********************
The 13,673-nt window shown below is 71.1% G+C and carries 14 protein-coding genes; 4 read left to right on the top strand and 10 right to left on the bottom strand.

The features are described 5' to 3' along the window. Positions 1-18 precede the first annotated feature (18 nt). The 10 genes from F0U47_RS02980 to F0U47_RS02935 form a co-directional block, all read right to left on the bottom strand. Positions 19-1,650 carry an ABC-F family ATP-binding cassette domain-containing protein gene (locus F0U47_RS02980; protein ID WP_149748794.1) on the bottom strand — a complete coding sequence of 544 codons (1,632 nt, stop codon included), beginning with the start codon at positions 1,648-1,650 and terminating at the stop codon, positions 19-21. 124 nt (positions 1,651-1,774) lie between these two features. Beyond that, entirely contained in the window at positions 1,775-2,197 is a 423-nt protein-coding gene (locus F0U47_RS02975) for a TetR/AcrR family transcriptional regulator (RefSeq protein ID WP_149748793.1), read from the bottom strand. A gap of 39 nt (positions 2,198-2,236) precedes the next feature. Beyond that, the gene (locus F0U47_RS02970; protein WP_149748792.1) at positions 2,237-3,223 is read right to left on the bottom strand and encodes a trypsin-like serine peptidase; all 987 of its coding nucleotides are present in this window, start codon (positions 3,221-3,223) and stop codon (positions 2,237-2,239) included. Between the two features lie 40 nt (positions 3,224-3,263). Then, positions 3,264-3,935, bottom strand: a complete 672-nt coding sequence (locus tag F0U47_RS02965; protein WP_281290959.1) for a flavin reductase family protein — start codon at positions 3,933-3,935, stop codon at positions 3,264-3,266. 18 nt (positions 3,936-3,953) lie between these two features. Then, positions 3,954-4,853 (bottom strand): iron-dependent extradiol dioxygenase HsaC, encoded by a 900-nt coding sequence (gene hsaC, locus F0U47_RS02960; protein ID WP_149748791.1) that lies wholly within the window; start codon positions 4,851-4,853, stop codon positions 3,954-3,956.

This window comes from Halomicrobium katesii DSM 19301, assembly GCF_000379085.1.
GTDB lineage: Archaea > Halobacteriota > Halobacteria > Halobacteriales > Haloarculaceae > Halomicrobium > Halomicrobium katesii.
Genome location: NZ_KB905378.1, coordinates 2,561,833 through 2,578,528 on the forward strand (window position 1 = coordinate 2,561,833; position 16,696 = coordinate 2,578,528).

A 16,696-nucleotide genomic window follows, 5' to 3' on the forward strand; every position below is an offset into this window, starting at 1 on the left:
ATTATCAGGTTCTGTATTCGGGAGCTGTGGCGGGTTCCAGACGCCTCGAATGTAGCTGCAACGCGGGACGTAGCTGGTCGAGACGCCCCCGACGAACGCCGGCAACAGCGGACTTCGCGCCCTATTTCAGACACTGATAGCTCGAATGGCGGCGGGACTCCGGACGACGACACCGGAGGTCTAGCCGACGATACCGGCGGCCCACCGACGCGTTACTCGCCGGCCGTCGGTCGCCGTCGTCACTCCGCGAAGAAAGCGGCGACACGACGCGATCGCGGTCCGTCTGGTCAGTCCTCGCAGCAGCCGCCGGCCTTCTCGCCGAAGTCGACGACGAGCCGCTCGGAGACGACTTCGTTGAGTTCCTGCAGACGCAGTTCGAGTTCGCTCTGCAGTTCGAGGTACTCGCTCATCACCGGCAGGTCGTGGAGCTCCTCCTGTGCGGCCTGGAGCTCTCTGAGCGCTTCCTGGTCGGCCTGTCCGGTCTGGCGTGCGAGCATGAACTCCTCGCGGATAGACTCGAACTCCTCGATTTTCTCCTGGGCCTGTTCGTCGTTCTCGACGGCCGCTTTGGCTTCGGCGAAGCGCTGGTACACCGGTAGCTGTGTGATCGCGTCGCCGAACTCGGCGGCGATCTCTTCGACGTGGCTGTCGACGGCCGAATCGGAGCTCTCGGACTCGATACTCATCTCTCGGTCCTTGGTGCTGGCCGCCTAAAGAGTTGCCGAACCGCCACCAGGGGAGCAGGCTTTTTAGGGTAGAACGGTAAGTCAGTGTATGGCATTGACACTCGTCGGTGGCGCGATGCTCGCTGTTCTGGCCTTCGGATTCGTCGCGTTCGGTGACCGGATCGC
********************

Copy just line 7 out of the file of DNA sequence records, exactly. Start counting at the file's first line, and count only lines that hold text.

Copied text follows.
ATTATCAGGTTCTGTATTCGGGAGCTGTGGCGGGTTCCAGACGCCTCGAATGTAGCTGCAACGCGGGACGTAGCTGGTCGAGACGCCCCCGACGAACGCCGGCAACAGCGGACTTCGCGCCCTATTTCAGACACTGATAGCTCGAATGGCGGCGGGACTCCGGACGACGACACCGGAGGTCTAGCCGACGATACCGGCGGCCCACCGACGCGTTACTCGCCGGCCGTCGGTCGCCGTCGTCACTCCGCGAAGAAAGCGGCGACACGACGCGATCGCGGTCCGTCTGGTCAGTCCTCGCAGCAGCCGCCGGCCTTCTCGCCGAAGTCGACGACGAGCCGCTCGGAGACGACTTCGTTGAGTTCCTGCAGACGCAGTTCGAGTTCGCTCTGCAGTTCGAGGTACTCGCTCATCACCGGCAGGTCGTGGAGCTCCTCCTGTGCGGCCTGGAGCTCTCTGAGCGCTTCCTGGTCGGCCTGTCCGGTCTGGCGTGCGAGCATGAACTCCTCGCGGATAGACTCGAACTCCTCGATTTTCTCCTGGGCCTGTTCGTCGTTCTCGACGGCCGCTTTGGCTTCGGCGAAGCGCTGGTACACCGGTAGCTGTGTGATCGCGTCGCCGAACTCGGCGGCGATCTCTTCGACGTGGCTGTCGACGGCCGAATCGGAGCTCTCGGACTCGATACTCATCTCTCGGTCCTTGGTGCTGGCCGCCTAAAGAGTTGCCGAACCGCCACCAGGGGAGCAGGCTTTTTAGGGTAGAACGGTAAGTCAGTGTATGGCATTGACACTCGTCGGTGGCGCGATGCTCGCTGTTCTGGCCTTCGGATTCGTCGCGTTCGGTGACCGGATCGC